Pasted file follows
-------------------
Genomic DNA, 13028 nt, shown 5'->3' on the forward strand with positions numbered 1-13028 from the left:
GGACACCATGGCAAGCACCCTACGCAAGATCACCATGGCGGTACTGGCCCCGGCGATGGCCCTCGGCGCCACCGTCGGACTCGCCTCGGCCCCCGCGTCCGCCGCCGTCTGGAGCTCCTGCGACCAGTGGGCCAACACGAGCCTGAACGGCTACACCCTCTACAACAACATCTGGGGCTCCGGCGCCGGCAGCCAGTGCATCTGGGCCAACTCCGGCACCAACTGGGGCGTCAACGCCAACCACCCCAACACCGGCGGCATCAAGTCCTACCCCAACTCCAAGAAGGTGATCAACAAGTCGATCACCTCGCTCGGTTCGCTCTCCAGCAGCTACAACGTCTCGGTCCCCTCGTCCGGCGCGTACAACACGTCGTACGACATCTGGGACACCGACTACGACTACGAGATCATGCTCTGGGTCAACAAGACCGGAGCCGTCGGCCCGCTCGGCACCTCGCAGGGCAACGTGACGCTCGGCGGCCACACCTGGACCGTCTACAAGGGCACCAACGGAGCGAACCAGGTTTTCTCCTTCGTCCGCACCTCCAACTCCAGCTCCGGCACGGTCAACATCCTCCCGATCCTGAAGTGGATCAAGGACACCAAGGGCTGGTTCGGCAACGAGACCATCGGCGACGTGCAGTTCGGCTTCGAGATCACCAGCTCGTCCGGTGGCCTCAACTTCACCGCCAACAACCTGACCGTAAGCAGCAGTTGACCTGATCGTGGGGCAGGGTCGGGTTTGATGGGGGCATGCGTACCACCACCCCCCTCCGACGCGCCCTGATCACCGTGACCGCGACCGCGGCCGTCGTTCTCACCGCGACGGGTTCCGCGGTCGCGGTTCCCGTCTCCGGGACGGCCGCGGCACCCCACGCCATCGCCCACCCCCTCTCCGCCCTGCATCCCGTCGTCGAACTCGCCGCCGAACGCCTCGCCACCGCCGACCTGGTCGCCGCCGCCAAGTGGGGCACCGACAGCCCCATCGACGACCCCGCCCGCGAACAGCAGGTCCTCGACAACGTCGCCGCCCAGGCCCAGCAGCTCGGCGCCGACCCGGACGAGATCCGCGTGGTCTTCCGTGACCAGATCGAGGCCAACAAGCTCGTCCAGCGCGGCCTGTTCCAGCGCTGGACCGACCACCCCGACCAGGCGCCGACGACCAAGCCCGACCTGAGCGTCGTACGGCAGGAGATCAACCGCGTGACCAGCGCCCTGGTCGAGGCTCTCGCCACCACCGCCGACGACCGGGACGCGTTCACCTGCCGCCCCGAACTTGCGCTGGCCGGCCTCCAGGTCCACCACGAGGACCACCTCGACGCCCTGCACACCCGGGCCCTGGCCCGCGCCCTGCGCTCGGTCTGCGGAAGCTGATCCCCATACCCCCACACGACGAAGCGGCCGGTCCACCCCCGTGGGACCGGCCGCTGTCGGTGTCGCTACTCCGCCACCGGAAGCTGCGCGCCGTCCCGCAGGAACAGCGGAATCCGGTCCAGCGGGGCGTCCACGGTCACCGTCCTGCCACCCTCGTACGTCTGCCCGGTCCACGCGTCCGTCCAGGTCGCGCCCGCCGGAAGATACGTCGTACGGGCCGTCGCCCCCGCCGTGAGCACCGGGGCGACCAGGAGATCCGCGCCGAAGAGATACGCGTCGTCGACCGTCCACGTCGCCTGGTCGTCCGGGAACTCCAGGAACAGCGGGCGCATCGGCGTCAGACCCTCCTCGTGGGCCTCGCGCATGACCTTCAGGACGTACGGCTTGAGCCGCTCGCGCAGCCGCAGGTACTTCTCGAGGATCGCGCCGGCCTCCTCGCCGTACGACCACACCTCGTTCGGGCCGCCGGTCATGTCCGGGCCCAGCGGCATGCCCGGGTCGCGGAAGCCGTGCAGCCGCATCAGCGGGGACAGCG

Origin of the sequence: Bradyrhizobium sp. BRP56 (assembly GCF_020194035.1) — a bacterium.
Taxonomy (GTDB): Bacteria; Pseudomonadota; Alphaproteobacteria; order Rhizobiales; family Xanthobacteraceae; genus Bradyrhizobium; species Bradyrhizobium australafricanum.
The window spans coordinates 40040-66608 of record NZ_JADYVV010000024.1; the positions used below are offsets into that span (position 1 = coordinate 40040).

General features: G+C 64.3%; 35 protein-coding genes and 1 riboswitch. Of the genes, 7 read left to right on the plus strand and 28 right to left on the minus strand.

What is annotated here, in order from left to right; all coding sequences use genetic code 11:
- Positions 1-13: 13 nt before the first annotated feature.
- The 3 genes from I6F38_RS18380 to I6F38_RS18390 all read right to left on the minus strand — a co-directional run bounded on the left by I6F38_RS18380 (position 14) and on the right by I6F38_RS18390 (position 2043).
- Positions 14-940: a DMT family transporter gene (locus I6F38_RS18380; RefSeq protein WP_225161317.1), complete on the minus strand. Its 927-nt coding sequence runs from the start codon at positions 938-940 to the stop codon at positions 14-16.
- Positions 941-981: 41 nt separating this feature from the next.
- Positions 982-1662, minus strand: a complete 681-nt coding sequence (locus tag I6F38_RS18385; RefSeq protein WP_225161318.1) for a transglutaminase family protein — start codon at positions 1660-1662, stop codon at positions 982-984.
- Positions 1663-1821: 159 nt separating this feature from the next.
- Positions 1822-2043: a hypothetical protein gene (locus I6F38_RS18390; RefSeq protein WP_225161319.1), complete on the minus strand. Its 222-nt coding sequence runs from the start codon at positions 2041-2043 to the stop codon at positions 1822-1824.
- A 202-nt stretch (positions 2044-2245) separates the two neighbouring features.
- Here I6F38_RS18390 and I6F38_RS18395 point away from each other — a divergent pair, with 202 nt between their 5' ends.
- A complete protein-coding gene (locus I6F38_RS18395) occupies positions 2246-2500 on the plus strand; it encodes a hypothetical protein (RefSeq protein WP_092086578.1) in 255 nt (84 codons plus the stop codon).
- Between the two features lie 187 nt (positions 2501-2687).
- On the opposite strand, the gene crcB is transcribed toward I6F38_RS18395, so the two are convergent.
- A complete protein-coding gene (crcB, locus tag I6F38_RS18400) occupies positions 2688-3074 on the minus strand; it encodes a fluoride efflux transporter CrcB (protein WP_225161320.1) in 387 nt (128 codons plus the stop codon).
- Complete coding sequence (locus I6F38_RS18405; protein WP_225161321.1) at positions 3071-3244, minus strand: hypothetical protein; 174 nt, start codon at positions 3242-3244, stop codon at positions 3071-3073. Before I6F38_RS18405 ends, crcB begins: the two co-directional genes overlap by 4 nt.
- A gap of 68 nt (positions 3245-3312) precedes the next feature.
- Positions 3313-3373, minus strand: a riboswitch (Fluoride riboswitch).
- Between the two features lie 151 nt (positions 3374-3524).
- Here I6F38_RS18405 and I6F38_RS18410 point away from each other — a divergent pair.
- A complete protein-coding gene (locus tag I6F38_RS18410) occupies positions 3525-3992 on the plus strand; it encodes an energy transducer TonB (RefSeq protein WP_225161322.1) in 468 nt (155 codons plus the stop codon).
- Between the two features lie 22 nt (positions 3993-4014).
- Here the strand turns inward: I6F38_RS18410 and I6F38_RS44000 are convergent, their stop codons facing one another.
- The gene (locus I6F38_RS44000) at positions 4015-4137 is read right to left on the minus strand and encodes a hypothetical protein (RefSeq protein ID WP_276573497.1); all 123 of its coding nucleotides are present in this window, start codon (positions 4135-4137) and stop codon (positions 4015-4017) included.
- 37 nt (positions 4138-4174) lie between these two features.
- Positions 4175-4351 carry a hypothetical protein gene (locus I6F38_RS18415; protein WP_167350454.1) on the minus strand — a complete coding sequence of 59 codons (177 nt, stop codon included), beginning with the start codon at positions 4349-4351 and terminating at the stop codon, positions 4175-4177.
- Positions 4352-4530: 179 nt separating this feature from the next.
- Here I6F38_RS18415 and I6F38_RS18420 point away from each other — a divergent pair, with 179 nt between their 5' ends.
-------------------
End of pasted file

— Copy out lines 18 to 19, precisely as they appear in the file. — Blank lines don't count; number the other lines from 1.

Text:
- Between the two features lie 187 nt (positions 2501-2687).
- On the opposite strand, the gene crcB is transcribed toward I6F38_RS18395, so the two are convergent.